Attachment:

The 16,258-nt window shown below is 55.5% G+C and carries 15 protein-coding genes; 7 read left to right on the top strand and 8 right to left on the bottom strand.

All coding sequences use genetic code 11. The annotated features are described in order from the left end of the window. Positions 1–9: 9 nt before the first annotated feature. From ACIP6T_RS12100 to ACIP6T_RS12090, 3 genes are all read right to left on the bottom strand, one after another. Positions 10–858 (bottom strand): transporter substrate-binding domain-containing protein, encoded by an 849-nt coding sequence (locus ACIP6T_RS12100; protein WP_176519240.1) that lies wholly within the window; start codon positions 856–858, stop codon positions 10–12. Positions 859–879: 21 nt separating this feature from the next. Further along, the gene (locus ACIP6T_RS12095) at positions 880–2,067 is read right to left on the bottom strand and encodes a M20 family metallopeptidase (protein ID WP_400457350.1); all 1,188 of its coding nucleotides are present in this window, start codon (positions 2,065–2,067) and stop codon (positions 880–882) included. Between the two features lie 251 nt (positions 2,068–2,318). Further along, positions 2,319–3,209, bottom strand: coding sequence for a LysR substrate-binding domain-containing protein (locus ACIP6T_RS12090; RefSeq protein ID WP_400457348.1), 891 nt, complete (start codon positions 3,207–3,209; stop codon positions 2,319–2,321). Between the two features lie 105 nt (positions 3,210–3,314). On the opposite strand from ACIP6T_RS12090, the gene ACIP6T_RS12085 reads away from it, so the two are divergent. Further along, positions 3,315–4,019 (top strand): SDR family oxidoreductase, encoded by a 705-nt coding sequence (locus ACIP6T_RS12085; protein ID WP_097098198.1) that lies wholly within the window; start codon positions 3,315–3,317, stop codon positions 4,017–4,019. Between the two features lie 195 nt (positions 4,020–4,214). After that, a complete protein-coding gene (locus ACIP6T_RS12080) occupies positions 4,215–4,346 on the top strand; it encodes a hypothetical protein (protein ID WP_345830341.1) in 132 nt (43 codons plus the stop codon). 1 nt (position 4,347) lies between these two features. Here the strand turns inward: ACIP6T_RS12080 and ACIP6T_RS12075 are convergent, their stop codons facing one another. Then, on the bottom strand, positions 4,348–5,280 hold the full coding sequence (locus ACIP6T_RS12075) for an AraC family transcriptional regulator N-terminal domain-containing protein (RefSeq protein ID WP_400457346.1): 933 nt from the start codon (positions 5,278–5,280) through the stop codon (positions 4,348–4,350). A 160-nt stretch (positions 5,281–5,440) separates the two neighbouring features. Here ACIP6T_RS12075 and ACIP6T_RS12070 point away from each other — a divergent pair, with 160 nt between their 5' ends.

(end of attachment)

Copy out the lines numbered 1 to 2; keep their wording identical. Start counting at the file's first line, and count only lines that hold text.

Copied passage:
The 16,258-nt window shown below is 55.5% G+C and carries 15 protein-coding genes; 7 read left to right on the top strand and 8 right to left on the bottom strand.

All coding sequences use genetic code 11. The annotated features are described in order from the left end of the window. Positions 1–9: 9 nt before the first annotated feature. From ACIP6T_RS12100 to ACIP6T_RS12090, 3 genes are all read right to left on the bottom strand, one after another. Positions 10–858 (bottom strand): transporter substrate-binding domain-containing protein, encoded by an 849-nt coding sequence (locus ACIP6T_RS12100; protein WP_176519240.1) that lies wholly within the window; start codon positions 856–858, stop codon positions 10–12. Positions 859–879: 21 nt separating this feature from the next. Further along, the gene (locus ACIP6T_RS12095) at positions 880–2,067 is read right to left on the bottom strand and encodes a M20 family metallopeptidase (protein ID WP_400457350.1); all 1,188 of its coding nucleotides are present in this window, start codon (positions 2,065–2,067) and stop codon (positions 880–882) included. Between the two features lie 251 nt (positions 2,068–2,318). Further along, positions 2,319–3,209, bottom strand: coding sequence for a LysR substrate-binding domain-containing protein (locus ACIP6T_RS12090; RefSeq protein ID WP_400457348.1), 891 nt, complete (start codon positions 3,207–3,209; stop codon positions 2,319–2,321). Between the two features lie 105 nt (positions 3,210–3,314). On the opposite strand from ACIP6T_RS12090, the gene ACIP6T_RS12085 reads away from it, so the two are divergent. Further along, positions 3,315–4,019 (top strand): SDR family oxidoreductase, encoded by a 705-nt coding sequence (locus ACIP6T_RS12085; protein ID WP_097098198.1) that lies wholly within the window; start codon positions 3,315–3,317, stop codon positions 4,017–4,019. Between the two features lie 195 nt (positions 4,020–4,214). After that, a complete protein-coding gene (locus ACIP6T_RS12080) occupies positions 4,215–4,346 on the top strand; it encodes a hypothetical protein (protein ID WP_345830341.1) in 132 nt (43 codons plus the stop codon). 1 nt (position 4,347) lies between these two features. Here the strand turns inward: ACIP6T_RS12080 and ACIP6T_RS12075 are convergent, their stop codons facing one another. Then, on the bottom strand, positions 4,348–5,280 hold the full coding sequence (locus ACIP6T_RS12075) for an AraC family transcriptional regulator N-terminal domain-containing protein (RefSeq protein ID WP_400457346.1): 933 nt from the start codon (positions 5,278–5,280) through the stop codon (positions 4,348–4,350). A 160-nt stretch (positions 5,281–5,440) separates the two neighbouring features. Here ACIP6T_RS12075 and ACIP6T_RS12070 point away from each other — a divergent pair, with 160 nt between their 5' ends.